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NASA lands samples from Bennu, an asteroid named by an NC State student

Michael Puzio, center, helps hold a piece of asteroid. On his left is a man and on his right is a woman, both helping to hold the asteroid fragment. Behind all three is a colorful mural depicting various celestial bodies and objects.

When Michael Puzio was 9 years old, he named an asteroid.

The Planetary Society hosted a competition a decade ago that allowed the public to submit their asteroid names for review. Entrants like Puzio had to submit their name as well as justification for it.

“I put in the name Bennu and I said that it was appropriate because the sample capsule would return a piece of the asteroid back to earth,” said Puzio, now a sophomore in electrical engineering at NC State. “Similarly to how Osiris, which was part of the name of the mission, returned to earth as a Bennu.”

Image shows model of asteroid (grey) and a space probe (white) resting on a beige desktop.

Osiris was an Egyptian deity who returned to earth as a Bennu, symbolized by a gray heron, after being cut to pieces by his brother. The capsule containing sample rocks from Bennu, called the OSIRIS-REx capsule, landed back on earth this past weekend. Scientists hope to use these samples to better understand planet formation and the origin of life on earth.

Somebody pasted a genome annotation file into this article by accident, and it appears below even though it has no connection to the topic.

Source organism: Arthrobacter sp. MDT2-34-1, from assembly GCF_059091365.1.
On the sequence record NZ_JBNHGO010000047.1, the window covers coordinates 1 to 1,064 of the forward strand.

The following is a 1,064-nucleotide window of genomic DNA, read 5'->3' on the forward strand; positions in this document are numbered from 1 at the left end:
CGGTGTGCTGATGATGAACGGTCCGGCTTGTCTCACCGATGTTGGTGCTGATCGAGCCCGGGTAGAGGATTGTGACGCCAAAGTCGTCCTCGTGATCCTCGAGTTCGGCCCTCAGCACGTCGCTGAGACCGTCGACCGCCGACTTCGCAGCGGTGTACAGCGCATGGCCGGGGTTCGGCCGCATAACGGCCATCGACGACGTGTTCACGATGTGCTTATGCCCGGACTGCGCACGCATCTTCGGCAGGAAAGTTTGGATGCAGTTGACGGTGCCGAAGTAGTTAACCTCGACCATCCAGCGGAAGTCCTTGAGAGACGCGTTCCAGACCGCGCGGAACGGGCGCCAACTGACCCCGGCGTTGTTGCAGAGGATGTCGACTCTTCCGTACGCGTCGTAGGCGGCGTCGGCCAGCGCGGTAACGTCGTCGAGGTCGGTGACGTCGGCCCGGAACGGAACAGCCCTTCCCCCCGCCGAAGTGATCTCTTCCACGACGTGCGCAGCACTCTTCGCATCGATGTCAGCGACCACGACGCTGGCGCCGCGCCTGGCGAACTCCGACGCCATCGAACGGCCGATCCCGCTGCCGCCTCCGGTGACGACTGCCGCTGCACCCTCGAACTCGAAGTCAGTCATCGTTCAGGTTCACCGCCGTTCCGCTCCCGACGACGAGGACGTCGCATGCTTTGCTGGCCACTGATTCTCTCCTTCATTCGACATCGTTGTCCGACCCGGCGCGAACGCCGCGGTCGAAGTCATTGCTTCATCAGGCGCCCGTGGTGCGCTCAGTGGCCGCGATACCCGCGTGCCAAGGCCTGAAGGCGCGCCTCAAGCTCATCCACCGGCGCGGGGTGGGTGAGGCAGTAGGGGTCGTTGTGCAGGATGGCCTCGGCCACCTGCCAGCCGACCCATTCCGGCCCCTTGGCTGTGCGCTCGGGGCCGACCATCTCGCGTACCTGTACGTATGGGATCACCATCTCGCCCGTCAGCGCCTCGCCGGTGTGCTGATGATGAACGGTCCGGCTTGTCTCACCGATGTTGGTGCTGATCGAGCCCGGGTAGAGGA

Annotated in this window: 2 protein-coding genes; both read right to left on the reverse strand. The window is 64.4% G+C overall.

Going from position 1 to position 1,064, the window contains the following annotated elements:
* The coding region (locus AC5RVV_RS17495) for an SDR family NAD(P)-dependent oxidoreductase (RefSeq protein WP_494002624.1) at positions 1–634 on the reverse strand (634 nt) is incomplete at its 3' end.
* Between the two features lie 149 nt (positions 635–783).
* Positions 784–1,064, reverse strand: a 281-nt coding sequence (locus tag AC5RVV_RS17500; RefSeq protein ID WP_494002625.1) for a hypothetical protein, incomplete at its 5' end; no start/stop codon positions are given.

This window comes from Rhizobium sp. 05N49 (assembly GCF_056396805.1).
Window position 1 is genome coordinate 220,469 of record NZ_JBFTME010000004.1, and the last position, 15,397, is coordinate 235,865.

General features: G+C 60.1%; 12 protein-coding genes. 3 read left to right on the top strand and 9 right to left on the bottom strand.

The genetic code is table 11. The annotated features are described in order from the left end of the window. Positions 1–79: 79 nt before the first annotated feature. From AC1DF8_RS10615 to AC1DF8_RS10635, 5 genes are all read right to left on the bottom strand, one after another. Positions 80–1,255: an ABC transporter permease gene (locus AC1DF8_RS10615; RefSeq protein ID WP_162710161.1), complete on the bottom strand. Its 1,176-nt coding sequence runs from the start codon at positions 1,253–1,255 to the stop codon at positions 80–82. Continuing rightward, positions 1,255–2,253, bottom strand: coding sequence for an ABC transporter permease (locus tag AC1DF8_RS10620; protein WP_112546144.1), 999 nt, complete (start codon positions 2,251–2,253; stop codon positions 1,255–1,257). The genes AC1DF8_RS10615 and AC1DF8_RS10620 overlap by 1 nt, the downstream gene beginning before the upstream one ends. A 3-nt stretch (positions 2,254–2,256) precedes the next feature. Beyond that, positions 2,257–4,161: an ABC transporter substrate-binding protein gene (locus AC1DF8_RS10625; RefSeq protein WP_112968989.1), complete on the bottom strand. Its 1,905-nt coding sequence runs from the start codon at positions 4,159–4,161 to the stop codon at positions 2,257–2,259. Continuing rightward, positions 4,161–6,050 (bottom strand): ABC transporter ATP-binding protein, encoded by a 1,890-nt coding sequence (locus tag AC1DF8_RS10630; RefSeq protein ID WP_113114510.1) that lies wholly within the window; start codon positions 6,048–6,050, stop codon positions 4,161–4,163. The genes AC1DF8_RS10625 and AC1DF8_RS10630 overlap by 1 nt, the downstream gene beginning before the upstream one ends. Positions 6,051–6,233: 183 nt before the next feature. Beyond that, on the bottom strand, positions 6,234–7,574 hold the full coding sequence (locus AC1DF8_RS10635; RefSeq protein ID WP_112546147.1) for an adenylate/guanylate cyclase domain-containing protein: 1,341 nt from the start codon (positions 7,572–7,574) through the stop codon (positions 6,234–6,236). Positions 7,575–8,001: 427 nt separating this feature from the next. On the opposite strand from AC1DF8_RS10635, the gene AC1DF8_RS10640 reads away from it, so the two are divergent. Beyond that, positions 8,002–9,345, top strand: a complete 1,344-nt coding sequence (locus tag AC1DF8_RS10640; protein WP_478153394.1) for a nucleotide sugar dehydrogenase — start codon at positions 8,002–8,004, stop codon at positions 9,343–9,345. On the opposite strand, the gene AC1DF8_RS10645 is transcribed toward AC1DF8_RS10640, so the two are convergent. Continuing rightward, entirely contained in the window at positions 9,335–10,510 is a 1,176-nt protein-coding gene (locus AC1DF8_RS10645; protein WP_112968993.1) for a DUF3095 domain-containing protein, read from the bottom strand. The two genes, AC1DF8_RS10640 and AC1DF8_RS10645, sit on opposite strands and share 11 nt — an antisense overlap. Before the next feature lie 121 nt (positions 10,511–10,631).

Puzio won the competition and continued to stay involved with the mission. After taking an online course with NASA, he became an OSIRIS-REx ambassador and has gone to several conventions to speak about Bennu. His first time speaking was at a small convention called Tri-Star in Jamestown at Guilford Technical Community College.

“It was just a local one around where I’m from, a bunch of amateur astronomers meeting at a local community college,” he said. “They asked me to present on the mission, what was happening with it, why this was important. I was asked to go back two years later and then I was asked to go to my favorite space convention, Space Fest, which happened in Tucson.”

As an ambassador, Puzio also got to attend the launch of OSIRIS-REx back in 2016.

“I remember Bill Nye at the launch told me, when you’re looking at a rocket launch, first you see the rocket, then you hear the rocket and then you feel the rocket,” he said. “I didn’t understand what he meant until the building started shaking underneath the railing. That was really cool.”

A young Michael Puzio, right, talks with television personality Bill Nye, center, and an unidentified man, left.
A young Michael Puzio, right, talking to television personality Bill Nye, center.

The current mission to transport the Bennu sample space to the Utah desert is coming to an end, but Puzio hopes to see much more happen as far as space missions go. At age 9, he wrote that he hoped for, “a million more missions, to go to other galaxies, and to send astronauts to Mars!!”

In the present, Puzio said of the whole experience, “It’s only pushed me to see that there’s more than just the world, that space is so much more and that space is for everybody.”